This past week I got out my beanfield rifle, which is a Savage Model 10FLP in .25/06, and was reminded once again of what a useful cartridge the .25/06 is. Created by a wildcatter named A.O. Niedner in 1920 (!) it’s simply the .30/06 necked down to .257. The cartridge was commercialized by Remington in 1969. It has always sold well, but has never set the fields on fire, and is now in something of a decline, from what I read.
It’s one of those purported dual-purpose big-game/varmint rounds like the .243 or the .257 Roberts, but in truth it’s a pretty poor varmint load—it burns far too much powder for that. For big game, though, it has some fine qualities. Although it comes in a poor second to the .270 as an all-around big-game load, as a deer and antelope cartridge the .25/06 is unbeatable. Used with good 115-grain bullets, it will give you velocities well in excess of 3,000 fps along with very light recoil.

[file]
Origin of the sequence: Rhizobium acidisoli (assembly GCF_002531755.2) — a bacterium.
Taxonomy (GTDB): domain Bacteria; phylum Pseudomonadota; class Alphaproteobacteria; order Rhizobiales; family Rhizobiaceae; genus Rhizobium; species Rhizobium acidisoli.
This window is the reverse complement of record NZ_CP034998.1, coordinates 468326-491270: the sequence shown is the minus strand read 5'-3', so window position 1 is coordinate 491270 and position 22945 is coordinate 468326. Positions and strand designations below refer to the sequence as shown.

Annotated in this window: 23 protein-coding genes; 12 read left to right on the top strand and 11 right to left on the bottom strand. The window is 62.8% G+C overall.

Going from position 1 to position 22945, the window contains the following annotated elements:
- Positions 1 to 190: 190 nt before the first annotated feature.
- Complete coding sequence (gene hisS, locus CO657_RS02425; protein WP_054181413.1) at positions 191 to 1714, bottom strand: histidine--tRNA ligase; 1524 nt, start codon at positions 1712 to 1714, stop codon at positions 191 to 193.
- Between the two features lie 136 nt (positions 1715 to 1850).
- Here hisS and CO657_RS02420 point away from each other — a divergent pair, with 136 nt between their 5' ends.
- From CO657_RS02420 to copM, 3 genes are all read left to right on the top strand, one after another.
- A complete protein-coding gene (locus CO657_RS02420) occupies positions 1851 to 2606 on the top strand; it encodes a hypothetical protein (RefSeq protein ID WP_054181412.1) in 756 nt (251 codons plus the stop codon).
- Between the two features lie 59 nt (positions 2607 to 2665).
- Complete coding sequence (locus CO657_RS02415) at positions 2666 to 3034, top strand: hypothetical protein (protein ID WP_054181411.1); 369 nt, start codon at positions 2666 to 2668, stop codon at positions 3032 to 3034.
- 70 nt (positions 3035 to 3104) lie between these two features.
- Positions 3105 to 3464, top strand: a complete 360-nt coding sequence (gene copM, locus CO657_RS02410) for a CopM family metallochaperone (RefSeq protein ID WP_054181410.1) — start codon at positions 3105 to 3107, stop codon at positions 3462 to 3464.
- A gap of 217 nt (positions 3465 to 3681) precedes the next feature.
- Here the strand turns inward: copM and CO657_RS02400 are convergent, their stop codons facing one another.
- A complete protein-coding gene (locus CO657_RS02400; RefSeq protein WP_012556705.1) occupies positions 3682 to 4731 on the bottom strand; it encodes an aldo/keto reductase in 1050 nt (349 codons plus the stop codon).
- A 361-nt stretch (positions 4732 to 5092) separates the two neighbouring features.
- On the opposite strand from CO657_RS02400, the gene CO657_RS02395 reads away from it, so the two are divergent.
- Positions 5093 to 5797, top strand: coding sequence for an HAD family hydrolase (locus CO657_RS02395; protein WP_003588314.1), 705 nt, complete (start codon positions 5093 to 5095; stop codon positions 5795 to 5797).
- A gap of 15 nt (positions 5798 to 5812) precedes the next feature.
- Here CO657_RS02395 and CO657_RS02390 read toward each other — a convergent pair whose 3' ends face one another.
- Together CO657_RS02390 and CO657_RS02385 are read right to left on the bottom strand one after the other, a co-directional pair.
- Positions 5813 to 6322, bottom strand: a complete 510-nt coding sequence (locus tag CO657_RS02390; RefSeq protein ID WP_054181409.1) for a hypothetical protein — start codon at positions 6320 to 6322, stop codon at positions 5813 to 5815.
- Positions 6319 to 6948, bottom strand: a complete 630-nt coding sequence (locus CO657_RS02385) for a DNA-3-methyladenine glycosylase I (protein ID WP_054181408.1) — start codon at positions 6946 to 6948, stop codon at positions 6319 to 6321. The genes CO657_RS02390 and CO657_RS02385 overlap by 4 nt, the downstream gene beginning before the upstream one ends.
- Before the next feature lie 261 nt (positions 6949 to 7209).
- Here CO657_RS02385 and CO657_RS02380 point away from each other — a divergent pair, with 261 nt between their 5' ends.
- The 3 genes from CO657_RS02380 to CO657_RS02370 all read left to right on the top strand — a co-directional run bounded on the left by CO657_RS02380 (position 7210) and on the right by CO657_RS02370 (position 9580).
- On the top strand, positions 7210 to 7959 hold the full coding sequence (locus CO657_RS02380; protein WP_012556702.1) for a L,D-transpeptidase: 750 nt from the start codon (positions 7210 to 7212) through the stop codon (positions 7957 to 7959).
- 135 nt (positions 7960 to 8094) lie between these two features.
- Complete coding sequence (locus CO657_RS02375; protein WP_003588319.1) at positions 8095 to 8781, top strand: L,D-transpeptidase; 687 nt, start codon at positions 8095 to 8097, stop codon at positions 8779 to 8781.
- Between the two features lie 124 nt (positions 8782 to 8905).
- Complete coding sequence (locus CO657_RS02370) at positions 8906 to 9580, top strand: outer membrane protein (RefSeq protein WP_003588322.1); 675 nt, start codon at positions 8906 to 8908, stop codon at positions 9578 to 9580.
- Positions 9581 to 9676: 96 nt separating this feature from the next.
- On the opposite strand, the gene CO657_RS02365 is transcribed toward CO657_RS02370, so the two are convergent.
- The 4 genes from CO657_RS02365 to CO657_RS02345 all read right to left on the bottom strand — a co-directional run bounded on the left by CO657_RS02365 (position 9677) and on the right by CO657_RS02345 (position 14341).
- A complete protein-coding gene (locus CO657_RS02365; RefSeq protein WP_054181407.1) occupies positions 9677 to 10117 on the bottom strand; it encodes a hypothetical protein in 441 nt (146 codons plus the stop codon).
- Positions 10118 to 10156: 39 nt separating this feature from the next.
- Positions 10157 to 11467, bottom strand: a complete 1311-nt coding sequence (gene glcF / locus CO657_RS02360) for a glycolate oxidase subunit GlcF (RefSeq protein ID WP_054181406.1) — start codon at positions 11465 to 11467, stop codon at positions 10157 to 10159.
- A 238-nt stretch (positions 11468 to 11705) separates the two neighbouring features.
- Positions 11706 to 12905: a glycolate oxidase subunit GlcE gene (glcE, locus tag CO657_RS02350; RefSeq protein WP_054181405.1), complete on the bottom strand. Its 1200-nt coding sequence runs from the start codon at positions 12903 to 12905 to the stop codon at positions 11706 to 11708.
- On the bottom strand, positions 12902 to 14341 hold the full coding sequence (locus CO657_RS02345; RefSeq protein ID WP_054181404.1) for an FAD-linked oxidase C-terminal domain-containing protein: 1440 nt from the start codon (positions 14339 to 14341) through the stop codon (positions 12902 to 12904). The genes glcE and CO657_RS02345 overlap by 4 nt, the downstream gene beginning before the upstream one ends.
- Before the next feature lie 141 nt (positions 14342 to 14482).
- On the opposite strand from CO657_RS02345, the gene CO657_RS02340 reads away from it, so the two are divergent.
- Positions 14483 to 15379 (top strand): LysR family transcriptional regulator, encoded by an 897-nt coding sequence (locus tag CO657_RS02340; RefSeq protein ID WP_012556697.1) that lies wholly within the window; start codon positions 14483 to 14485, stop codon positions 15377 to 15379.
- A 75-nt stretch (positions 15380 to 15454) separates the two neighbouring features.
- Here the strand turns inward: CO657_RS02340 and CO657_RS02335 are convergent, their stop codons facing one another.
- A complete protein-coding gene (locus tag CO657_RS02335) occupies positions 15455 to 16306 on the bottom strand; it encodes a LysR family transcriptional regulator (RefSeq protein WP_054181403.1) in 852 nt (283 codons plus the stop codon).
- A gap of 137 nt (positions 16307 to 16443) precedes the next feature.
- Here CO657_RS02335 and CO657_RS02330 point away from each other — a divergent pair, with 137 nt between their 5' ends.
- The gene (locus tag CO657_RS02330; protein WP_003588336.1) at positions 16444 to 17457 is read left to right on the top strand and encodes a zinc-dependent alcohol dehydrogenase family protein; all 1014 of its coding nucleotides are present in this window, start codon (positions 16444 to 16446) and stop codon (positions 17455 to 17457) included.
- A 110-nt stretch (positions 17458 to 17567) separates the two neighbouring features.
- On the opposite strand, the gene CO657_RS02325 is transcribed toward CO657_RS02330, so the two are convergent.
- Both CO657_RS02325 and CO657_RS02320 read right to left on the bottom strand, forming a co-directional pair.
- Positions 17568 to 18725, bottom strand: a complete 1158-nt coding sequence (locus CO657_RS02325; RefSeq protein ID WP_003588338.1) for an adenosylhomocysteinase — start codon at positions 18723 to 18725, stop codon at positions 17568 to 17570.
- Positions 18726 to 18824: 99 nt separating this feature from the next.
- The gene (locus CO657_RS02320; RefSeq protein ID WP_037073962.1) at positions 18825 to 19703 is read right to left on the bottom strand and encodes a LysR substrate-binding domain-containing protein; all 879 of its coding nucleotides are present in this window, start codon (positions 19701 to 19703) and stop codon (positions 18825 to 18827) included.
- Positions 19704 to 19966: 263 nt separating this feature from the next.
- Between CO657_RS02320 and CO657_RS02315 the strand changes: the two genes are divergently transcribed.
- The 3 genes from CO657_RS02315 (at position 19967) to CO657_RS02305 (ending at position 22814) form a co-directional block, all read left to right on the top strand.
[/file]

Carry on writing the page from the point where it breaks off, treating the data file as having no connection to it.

I was introduced to the cartridge by knifemaking great George Herron, a South Carolinian who used a heavy-barreled Ruger Number One in .25/06 to kill something like 150 deer over the years, and George never shot twice at the same deer. As I recall, he handloaded 90-grain Sierra bullets to some outlandish velocity, and it worked, but I prefer 115-grain and 120-grain Nosler Partitions in handloads, and the Federal factory loading of the 115-grain Partition.
One other thing about the .25/06: There is an 87-grain varmint load that really howls along, and if you are looking to terminate the furtive existence of a coyote and don’t care about spoiling the pelt, why, look no farther.